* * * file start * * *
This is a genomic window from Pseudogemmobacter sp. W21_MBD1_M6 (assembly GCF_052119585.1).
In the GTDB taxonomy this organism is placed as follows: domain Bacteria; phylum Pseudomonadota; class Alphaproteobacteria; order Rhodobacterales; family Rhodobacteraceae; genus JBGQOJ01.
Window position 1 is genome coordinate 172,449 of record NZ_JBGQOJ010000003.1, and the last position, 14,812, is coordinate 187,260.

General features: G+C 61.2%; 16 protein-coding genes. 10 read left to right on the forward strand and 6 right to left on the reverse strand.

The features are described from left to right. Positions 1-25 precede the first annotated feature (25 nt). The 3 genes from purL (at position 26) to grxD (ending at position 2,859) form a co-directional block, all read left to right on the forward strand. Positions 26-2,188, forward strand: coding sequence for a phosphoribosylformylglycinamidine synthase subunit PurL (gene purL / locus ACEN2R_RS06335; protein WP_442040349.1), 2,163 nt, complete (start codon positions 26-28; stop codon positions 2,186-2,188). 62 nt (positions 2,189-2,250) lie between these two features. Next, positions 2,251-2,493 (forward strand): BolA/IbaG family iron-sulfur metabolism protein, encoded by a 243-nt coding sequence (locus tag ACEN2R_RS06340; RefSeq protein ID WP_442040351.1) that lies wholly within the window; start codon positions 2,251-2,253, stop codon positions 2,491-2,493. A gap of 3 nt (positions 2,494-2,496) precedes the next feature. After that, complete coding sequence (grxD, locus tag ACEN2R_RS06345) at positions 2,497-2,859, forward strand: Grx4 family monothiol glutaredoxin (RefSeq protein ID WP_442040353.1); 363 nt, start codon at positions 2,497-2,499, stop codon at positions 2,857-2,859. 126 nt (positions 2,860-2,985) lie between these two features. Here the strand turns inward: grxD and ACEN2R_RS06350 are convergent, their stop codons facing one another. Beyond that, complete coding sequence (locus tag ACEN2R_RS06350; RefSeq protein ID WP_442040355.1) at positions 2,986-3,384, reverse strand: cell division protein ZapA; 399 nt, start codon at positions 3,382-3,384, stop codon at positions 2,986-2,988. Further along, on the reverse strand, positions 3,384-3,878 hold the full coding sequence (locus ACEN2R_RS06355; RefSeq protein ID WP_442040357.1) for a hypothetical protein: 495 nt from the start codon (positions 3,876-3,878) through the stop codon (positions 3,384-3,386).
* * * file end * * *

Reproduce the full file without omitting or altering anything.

This is a genomic window from Pseudogemmobacter sp. W21_MBD1_M6 (assembly GCF_052119585.1).
In the GTDB taxonomy this organism is placed as follows: domain Bacteria; phylum Pseudomonadota; class Alphaproteobacteria; order Rhodobacterales; family Rhodobacteraceae; genus JBGQOJ01.
Window position 1 is genome coordinate 172,449 of record NZ_JBGQOJ010000003.1, and the last position, 14,812, is coordinate 187,260.

General features: G+C 61.2%; 16 protein-coding genes. 10 read left to right on the forward strand and 6 right to left on the reverse strand.

The features are described from left to right. Positions 1-25 precede the first annotated feature (25 nt). The 3 genes from purL (at position 26) to grxD (ending at position 2,859) form a co-directional block, all read left to right on the forward strand. Positions 26-2,188, forward strand: coding sequence for a phosphoribosylformylglycinamidine synthase subunit PurL (gene purL / locus ACEN2R_RS06335; protein WP_442040349.1), 2,163 nt, complete (start codon positions 26-28; stop codon positions 2,186-2,188). 62 nt (positions 2,189-2,250) lie between these two features. Next, positions 2,251-2,493 (forward strand): BolA/IbaG family iron-sulfur metabolism protein, encoded by a 243-nt coding sequence (locus tag ACEN2R_RS06340; RefSeq protein ID WP_442040351.1) that lies wholly within the window; start codon positions 2,251-2,253, stop codon positions 2,491-2,493. A gap of 3 nt (positions 2,494-2,496) precedes the next feature. After that, complete coding sequence (grxD, locus tag ACEN2R_RS06345) at positions 2,497-2,859, forward strand: Grx4 family monothiol glutaredoxin (RefSeq protein ID WP_442040353.1); 363 nt, start codon at positions 2,497-2,499, stop codon at positions 2,857-2,859. 126 nt (positions 2,860-2,985) lie between these two features. Here the strand turns inward: grxD and ACEN2R_RS06350 are convergent, their stop codons facing one another. Beyond that, complete coding sequence (locus tag ACEN2R_RS06350; RefSeq protein ID WP_442040355.1) at positions 2,986-3,384, reverse strand: cell division protein ZapA; 399 nt, start codon at positions 3,382-3,384, stop codon at positions 2,986-2,988. Further along, on the reverse strand, positions 3,384-3,878 hold the full coding sequence (locus ACEN2R_RS06355; RefSeq protein ID WP_442040357.1) for a hypothetical protein: 495 nt from the start codon (positions 3,876-3,878) through the stop codon (positions 3,384-3,386).